Protecting the malaria drug arsenal: halting the rise and spread of amodiaquine resistance by monitoring the PfCRT SVMNT type
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The loss of chloroquine due to selection and spread of drug resistant Plasmodium falciparum parasites has greatly impacted malaria control, especially in highly endemic areas of Africa. Since chloroquine removal a decade ago, the guidelines to treat falciparum malaria suggest combination therapies, preferentially with an artemisinin derivative. One of the recommended partner drugs is amodiaquine, a pro-drug that relies on its active metabolite monodesethylamodiaquine, and is still effective in areas of Africa, but not in regions of South America. Genetic studies on P. falciparum parasites have shown that different pfcrt mutant haplotypes are linked to distinct levels of chloroquine and amodiaquine responses. The pfcrt haplotype SVMNT (termed after the amino acids from codon positions 72-76) is stably present in several areas where amodiaquine was introduced and widely used. Parasites with this haplotype are highly resistant to monodesethylamodiaquine and also resistant to chloroquine. The presence of this haplotype in Africa was found for the first time in 2004 in Tanzania and a role for amodiaquine in the selection of this haplotype was suggested. This commentary discusses the finding of a second site in Africa with high incidence of this haplotype. The >50% SVMNT haplotype prevalence in Angola represents a threat to the rise and spread of amodiaquine resistance. It is paramount to monitor pfcrt haplotypes in every country currently using amodiaquine and to re-evaluate current combination therapies in areas where SVMNT type parasites are prevalent.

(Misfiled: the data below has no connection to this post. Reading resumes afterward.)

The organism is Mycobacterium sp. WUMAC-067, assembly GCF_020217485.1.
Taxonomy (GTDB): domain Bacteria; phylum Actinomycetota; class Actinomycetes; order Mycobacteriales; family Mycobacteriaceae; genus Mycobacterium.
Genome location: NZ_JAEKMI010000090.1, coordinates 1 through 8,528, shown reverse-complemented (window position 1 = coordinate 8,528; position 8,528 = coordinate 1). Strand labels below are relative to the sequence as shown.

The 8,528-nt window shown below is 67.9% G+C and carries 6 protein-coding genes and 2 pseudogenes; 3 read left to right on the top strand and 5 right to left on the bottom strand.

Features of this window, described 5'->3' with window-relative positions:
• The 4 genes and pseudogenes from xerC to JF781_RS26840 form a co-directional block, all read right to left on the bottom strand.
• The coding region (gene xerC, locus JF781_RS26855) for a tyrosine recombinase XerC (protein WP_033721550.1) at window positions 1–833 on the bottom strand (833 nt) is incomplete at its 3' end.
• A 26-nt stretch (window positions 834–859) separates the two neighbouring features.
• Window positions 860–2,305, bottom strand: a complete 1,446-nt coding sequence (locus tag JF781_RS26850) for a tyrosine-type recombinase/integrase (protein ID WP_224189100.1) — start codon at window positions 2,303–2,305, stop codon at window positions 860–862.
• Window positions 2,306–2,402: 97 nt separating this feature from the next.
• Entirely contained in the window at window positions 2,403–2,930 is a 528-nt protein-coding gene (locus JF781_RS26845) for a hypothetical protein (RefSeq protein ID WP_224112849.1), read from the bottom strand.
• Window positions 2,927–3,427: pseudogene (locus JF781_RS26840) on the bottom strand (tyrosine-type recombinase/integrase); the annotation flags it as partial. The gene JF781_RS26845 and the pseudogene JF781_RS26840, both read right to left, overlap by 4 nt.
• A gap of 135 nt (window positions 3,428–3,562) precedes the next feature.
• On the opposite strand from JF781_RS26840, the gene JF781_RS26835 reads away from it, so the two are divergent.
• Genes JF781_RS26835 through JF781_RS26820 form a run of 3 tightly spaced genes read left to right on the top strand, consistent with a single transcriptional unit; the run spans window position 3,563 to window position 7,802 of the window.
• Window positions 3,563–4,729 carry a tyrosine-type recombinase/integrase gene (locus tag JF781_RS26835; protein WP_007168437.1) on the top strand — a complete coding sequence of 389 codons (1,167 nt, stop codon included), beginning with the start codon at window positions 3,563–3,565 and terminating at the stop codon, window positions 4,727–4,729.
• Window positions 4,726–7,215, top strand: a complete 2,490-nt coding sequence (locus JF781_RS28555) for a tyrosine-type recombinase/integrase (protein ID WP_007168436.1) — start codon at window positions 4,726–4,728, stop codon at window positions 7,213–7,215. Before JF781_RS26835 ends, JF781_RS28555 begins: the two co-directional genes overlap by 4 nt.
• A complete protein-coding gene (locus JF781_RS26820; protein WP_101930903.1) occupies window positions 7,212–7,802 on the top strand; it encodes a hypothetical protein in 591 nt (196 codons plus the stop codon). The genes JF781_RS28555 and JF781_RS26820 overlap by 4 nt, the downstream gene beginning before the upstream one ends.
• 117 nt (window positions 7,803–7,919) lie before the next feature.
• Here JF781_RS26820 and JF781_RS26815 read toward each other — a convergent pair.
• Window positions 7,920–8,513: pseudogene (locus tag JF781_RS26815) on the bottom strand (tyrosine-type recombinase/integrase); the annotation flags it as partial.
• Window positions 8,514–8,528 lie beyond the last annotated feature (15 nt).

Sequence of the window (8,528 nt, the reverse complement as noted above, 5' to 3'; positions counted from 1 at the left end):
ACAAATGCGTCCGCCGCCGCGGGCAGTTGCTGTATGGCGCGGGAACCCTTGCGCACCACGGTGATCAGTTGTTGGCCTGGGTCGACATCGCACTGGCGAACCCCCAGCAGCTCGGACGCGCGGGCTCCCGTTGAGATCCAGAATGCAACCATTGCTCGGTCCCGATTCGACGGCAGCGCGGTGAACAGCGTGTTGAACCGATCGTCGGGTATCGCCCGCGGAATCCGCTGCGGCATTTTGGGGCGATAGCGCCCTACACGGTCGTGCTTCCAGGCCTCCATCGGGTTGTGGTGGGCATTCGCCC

KeywordsMalaria Chloroquine Artesunate Artemisinin Combination Therapy Artemether
- PfcrtP. falciparum
chloroquine resistance transporter gene
The article "Plasmodium falciparum isolates from Angola show the StctVMNT haplotype in the pfcrt gene" by Gama BE et al provides results that are more worrisome than surprising. This paper, along with a report from Tanzania  and a genetic study between two parasites from Africa and South America , highlights an urgent need to examine and update treatment guidelines that use combination therapies with 4-aminoquinolines.
Gama et al examined the prevalence of different haplotypes of the Plasmodium falciparum chloroquine (CQ) resistance transporter gene pfcrt, and the multiple drug resistance transporter pfmdr1, from patients in Angola with uncomplicated malaria in 2007. At that time the patients were treated with one of the two artemisinin combination therapies, artemether + lumefantrine or artesunate + amodiaquine (AQ), in accordance with the country's anti-malarial guidelines.